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'South' Exhibition

7 - 21 October 2023. 10 - 4.30pm daily
Pūmanawa Gallery, First floor, Boys’ High building, The Arts Centre, 28 Worcester Boulevard, Christchurch.

View event listing on the Arts Centre website

Image of South Exhibition of Antique Charts and Maps - Savill Fine Art, Christchurch NZ


The existence of a vast and rich southern continent known as Terra Australis, that we now know as Antarctica, dates back to the time of the ancient Greeks who believed a vast southern landmass was necessary in order to ‘balance’ the landmasses in the northern hemisphere. Many nations (especially the Dutch and the British) gave special instructions to their explorers to find it and claim it for their respective countries. 


Despite Britan’s reputation as a maritime nation, they came late to the field of mapping the world and new discoveries concentrating more on their own country hence many maps are by other nations, in particular France, Italy and Holland (many of which are included in this Exhibition). 

Fortunately, the “Heroic Era” including the exploration of Antarctica coincided with the production of atlases and early colour printing techniques (e.g. chromolithography). Up until this time charts and maps were hand-coloured copper or steel engravings. Both types of mapping are represented in this Exhibition. It is important to note that much of the early exploration in the south seas was undertaken by commercial whalers and sealers. 


New Zealand has played and continues to play a pivotal role in Antarctic exploration. Not only has it been the “base” for many early Antarctic explorers such as Scott and Shackleton but it continues to support international research. Many historical artifacts are stored or displayed in the Canterbury Museum in Christchurch. The International Antarctic Centre at the Christchurch Airport gives a “popular” experience to the Antarctic while a number of tourist type excursions to the south seas leave from this country. 

Click the images to enlarge. 


In the VOC there was an administrating board of 17 known as the Gentlemen XVII. The VOC was a ‘megacorporation’ founded in the early 1600s by the Dutch Government to specialise in trade with the “Far East”. It issued bonds and shares of stock to the general public, was publicly listed, and was therefore the world’s first public company to be listed on an official stock exchange. The VOC was the forerunner of the modern corporation and it was also possibly the first to have a globally recognised corporate logo. 

VOC logo - South Exhibition, Savill Fine Art NZ

VOC stands for Vereenigde Oost-Indische Compagnie, or The United East India Company.

Tasman received instructions from the VOC to discover and claim the Southern continent we now know as Antarctica. The Dutch were at the time the world’s leading maritime nation and map makers.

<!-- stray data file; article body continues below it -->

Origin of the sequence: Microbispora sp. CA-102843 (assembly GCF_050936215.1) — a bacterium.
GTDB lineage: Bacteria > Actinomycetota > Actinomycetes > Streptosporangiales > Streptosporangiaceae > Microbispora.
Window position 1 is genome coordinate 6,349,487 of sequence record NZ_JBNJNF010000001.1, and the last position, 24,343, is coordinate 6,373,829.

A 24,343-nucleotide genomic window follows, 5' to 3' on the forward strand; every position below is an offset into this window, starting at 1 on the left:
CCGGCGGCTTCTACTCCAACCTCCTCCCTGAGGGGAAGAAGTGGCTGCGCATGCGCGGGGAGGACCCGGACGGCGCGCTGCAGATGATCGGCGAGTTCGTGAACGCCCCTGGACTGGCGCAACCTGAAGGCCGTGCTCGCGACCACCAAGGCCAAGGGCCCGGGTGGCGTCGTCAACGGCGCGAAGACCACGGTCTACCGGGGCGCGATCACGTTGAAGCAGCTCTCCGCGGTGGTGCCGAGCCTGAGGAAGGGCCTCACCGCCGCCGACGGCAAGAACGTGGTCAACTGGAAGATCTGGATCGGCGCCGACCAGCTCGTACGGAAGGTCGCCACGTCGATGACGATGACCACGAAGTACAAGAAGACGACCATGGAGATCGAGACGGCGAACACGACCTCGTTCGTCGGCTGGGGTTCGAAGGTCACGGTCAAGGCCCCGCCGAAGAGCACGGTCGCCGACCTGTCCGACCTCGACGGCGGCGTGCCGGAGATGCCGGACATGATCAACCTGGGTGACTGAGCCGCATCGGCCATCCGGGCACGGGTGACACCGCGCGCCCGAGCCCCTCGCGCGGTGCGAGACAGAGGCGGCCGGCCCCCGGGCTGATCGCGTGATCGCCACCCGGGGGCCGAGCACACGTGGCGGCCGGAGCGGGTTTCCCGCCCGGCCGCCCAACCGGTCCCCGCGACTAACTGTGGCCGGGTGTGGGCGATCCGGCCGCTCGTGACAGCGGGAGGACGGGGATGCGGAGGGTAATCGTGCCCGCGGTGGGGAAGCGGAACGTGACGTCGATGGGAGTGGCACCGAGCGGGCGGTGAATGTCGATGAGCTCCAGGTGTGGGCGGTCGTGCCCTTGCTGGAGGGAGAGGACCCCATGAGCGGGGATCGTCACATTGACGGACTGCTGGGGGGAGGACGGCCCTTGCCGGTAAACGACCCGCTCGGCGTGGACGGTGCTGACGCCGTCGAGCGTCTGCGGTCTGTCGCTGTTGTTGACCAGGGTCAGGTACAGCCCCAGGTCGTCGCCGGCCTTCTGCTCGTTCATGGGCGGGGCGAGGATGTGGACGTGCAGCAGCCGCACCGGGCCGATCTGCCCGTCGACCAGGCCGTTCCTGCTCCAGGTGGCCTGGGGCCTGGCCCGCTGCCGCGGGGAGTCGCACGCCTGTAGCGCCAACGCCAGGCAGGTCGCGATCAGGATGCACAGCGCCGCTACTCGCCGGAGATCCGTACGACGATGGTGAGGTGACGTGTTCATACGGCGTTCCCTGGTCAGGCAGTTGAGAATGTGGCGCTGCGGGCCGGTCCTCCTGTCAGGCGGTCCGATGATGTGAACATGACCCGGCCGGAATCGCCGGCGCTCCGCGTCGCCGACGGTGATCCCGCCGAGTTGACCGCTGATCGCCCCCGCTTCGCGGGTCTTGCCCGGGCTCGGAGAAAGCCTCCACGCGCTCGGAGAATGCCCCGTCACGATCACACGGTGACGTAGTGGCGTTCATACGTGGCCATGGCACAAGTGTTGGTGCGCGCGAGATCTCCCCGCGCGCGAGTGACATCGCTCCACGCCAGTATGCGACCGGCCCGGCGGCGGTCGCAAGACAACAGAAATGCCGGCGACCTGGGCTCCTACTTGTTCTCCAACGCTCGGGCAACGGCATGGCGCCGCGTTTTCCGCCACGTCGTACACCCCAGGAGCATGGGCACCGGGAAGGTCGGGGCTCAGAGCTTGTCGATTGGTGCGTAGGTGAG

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The story of the exploration of the Antarctic continent therefore began with Abel Tasman and Captain James Cook who were both sent by their respective governments to find and claim Antarctica.

Tasman’s tantalising glimpse of New Zealand at the time did little more than stoke the embers of those that believed that New Zealand was in fact part of Terra Australis. However, Cook proved conclusively that New Zealand was in fact made up of separate islands which he sailed around and charted.

He was however instructed on his second voyage to search for and determine the extent of this southern continent (see Bowen's chart below).

At the time of Captain Cook’s first voyage to New Zealand, many still believed in the existence of a vast southern continent (Terra Australis) of which New Zealand was a part. This theory was dispelled by Cook when he established New Zealand as three separate islands which he sailed around and charted. He was however, instructed on his second voyage to continue the search for a southern continent.

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On each of his three expeditions Captain Cook spent time in New Zealand. These are some of the engravings that his artists made at the time. As well as images  from other explorers at the time. They are all authenticated engravings. 

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DUMONT D’URVILLE (1790-1842)

The illustrations of d’Urville’s southern expedition 1837-1840 in his two ships the Astrolabe and Zéleé were designed to produce the finest illustrations ever of Antarctica and the South Pacific Islands and establish France as a key player in southern discovery. A selection of these is shown including his map of New Zealand. 

The imprint below each engraving which is titled “Gide Editeur Paris” was intended to establish the authenticity of each illustration. 

D’Urville’s legacy lives on with Durville island bearing his name together with other New Zealand items such as Durvilla antarctica, the giant bull kelp. 

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Early explorers in the Pacific and elsewhere alerted the world to the abundance of whales and seals in the southern oceans and a vast industry was created. 

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